By Stephen R. Covey, Ph.D., the co-founder and vice chairman of Franklin Covey, a leading global professional services firm. Stephen is also the author of the best-selling book, “The 7 Habits of Highly Effective People.”
There is a vast “execution gap” in most organizations that causes many crucial initiatives and change efforts to fail. The execution gap is a human issue that has little to do with market strategy, technology or executive leadership. Several months ago, Franklin Covey asked 11,000 people in the U.S. workforce to tell us about their execution discipline. If the typical organization is like this, execution is obviously at high risk. To close the gap, organizations must practice these four disciplines of execution.
Focus On the Wildly Important Goals
People are genetically wired to focus on one thing at a time. Nevertheless, we ask employees to “multitask,” which results in frustrated workers and poor results. The leader’s job is to make the “wildly important” goals crystal clear to get everyone focused. When I watch the security people at the airport process passengers, I am impressed with their courtesy and efficiency. However, if one terrorist gets through the system and disaster results, the courtesy and efficiency counts for little. This is because these workers have one wildly important goal that must be achieved. Therefore, it is crucial that everyone agree on what is “wildly important,” and then focus on it.
Create a Scoreboard
People can know the goal, but if they don’t know the score, they are working in the dark. Imagine going to a football game without a scoreboard. It is imperative that everyone know the score at all the times in order to know what to do, because scoreboards motivate people. Therefore, the scoreboard must be created by, and be visible to, everyone. One firm I am acquainted with has a goal to save their customers a certain amount of money on their prescriptions at the year’s end. Every day, their progress toward this goal is posted so that no one questions what is “wildly important.” As a result, no one can take their eyes off of the score either.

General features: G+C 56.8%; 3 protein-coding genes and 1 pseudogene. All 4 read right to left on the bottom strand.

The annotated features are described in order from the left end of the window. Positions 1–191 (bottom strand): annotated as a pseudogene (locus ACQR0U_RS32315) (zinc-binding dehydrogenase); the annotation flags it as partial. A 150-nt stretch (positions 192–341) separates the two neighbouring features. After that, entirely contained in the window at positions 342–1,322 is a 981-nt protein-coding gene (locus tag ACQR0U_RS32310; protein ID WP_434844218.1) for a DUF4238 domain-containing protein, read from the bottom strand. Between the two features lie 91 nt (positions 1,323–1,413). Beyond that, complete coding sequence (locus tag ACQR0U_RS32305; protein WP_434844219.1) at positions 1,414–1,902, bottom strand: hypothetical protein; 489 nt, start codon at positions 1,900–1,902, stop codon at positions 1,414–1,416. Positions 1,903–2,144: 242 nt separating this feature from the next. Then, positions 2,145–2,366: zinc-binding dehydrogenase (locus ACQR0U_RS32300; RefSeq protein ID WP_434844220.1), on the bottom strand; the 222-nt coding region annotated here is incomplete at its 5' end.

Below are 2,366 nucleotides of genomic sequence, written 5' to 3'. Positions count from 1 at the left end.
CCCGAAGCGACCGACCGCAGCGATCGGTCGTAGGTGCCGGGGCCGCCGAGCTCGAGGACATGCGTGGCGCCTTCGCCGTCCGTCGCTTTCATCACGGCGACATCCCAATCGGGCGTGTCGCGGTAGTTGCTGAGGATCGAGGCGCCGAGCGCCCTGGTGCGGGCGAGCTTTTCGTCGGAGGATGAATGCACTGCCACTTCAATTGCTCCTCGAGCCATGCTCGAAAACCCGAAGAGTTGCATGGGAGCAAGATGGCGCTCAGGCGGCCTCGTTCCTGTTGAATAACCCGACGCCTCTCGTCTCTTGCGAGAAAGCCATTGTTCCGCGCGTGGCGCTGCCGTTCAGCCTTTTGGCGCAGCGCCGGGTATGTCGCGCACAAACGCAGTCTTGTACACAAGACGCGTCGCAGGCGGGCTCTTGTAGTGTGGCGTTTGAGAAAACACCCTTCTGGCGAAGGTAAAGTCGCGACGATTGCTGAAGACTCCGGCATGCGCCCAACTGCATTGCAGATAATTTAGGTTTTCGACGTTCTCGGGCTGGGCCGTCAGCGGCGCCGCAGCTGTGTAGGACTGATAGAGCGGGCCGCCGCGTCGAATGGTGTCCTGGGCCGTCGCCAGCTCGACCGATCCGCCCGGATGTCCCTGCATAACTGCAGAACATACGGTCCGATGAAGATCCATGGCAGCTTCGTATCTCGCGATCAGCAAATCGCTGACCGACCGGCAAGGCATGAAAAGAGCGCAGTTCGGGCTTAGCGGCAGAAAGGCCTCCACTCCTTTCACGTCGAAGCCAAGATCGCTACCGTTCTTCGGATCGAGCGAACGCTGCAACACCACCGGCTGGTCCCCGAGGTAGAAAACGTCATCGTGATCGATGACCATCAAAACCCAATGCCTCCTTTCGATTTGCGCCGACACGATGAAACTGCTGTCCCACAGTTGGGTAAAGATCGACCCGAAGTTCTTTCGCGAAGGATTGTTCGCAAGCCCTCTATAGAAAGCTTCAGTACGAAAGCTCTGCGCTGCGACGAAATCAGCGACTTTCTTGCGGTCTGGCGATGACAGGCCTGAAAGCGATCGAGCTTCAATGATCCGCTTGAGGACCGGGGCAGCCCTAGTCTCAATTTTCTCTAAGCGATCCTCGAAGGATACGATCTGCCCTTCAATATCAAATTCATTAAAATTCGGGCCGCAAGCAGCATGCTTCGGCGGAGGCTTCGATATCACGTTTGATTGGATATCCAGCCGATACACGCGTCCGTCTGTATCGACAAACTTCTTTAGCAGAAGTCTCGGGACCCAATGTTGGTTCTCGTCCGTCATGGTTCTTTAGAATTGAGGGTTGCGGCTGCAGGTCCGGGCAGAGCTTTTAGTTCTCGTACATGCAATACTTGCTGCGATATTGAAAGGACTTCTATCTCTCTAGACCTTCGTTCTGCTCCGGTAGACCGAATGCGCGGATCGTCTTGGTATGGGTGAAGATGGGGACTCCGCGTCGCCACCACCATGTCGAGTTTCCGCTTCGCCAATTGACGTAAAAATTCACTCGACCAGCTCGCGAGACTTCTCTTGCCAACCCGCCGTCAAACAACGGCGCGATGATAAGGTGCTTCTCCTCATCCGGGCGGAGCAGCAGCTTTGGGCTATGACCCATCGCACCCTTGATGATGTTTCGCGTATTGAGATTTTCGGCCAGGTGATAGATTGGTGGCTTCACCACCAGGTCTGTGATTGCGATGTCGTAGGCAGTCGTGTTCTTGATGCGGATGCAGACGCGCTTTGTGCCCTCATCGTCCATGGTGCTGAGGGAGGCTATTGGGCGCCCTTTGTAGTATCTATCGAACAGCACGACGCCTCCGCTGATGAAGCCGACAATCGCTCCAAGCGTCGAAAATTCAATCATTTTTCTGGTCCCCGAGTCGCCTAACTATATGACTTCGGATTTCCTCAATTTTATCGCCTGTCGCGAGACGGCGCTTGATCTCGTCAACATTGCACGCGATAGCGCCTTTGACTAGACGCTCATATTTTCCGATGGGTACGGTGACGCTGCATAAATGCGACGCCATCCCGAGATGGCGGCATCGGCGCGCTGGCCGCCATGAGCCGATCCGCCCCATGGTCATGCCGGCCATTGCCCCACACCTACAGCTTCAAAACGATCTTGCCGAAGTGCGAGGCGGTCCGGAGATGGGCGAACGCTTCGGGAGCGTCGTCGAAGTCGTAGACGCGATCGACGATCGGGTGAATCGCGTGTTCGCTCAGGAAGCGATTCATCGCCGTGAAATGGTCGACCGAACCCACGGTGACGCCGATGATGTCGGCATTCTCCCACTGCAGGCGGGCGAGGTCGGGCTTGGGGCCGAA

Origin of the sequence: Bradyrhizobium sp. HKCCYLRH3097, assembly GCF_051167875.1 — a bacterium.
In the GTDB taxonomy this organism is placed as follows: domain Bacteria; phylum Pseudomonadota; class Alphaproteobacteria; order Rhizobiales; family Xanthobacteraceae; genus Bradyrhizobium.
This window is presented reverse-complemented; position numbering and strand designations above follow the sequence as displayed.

Translate Goals into Action
Goals that have never been achieved require behaviors that have never been tried before. How often do leaders announce a new goal without giving thought to how it will be executed? I know a company that announced to every store in its retail chain to increase their sales revenue by 15 percent that fiscal year. Store managers and staff accepted the goal, but had no notion of how to execute it. In cases like this, leaders must involve the front line in defining what everyone must do differently to accomplish the new goal.
Engage the Team Weekly
It isn’t enough to meet once a year and decide what the work group is going to do. Re-engaging less than weekly causes the team to drift off course and lose focus. In the most effective teams, people meet weekly to account for their commitments, examine the scoreboard, resolve issues and decide how to support one another.
To learn more, contact Paola Moscatelli, Gerente de Relaciones Públicas, LEADERSHIP TECHNOLOGIES, INC., FranklinCovey LATAN, Chile y Caribe Occidental.